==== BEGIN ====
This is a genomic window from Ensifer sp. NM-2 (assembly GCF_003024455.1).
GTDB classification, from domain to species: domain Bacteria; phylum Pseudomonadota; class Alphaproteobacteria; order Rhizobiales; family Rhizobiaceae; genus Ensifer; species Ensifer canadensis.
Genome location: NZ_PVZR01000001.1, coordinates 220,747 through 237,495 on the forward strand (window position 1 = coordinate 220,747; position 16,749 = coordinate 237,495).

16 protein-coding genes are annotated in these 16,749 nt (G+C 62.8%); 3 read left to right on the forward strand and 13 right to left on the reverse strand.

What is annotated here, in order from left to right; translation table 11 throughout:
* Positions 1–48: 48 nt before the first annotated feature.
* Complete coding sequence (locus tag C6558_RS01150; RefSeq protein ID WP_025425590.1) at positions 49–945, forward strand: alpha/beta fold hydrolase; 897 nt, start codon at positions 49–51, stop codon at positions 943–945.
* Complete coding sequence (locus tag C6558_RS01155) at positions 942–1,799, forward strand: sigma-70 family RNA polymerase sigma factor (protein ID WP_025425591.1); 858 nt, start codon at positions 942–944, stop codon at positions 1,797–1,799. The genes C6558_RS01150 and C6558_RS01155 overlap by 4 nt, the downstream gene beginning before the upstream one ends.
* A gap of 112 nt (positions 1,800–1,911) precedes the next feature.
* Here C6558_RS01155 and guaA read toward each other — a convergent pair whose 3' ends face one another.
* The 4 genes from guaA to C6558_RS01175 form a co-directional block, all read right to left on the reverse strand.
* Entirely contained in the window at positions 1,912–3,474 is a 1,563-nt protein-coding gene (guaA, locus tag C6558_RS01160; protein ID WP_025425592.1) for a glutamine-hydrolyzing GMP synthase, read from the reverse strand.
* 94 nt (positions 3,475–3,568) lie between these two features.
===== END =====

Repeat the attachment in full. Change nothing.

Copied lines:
This is a genomic window from Ensifer sp. NM-2 (assembly GCF_003024455.1).
GTDB classification, from domain to species: domain Bacteria; phylum Pseudomonadota; class Alphaproteobacteria; order Rhizobiales; family Rhizobiaceae; genus Ensifer; species Ensifer canadensis.
Genome location: NZ_PVZR01000001.1, coordinates 220,747 through 237,495 on the forward strand (window position 1 = coordinate 220,747; position 16,749 = coordinate 237,495).

16 protein-coding genes are annotated in these 16,749 nt (G+C 62.8%); 3 read left to right on the forward strand and 13 right to left on the reverse strand.

What is annotated here, in order from left to right; translation table 11 throughout:
* Positions 1–48: 48 nt before the first annotated feature.
* Complete coding sequence (locus tag C6558_RS01150; RefSeq protein ID WP_025425590.1) at positions 49–945, forward strand: alpha/beta fold hydrolase; 897 nt, start codon at positions 49–51, stop codon at positions 943–945.
* Complete coding sequence (locus tag C6558_RS01155) at positions 942–1,799, forward strand: sigma-70 family RNA polymerase sigma factor (protein ID WP_025425591.1); 858 nt, start codon at positions 942–944, stop codon at positions 1,797–1,799. The genes C6558_RS01150 and C6558_RS01155 overlap by 4 nt, the downstream gene beginning before the upstream one ends.
* A gap of 112 nt (positions 1,800–1,911) precedes the next feature.
* Here C6558_RS01155 and guaA read toward each other — a convergent pair whose 3' ends face one another.
* The 4 genes from guaA to C6558_RS01175 form a co-directional block, all read right to left on the reverse strand.
* Entirely contained in the window at positions 1,912–3,474 is a 1,563-nt protein-coding gene (guaA, locus tag C6558_RS01160; protein ID WP_025425592.1) for a glutamine-hydrolyzing GMP synthase, read from the reverse strand.
* 94 nt (positions 3,475–3,568) lie between these two features.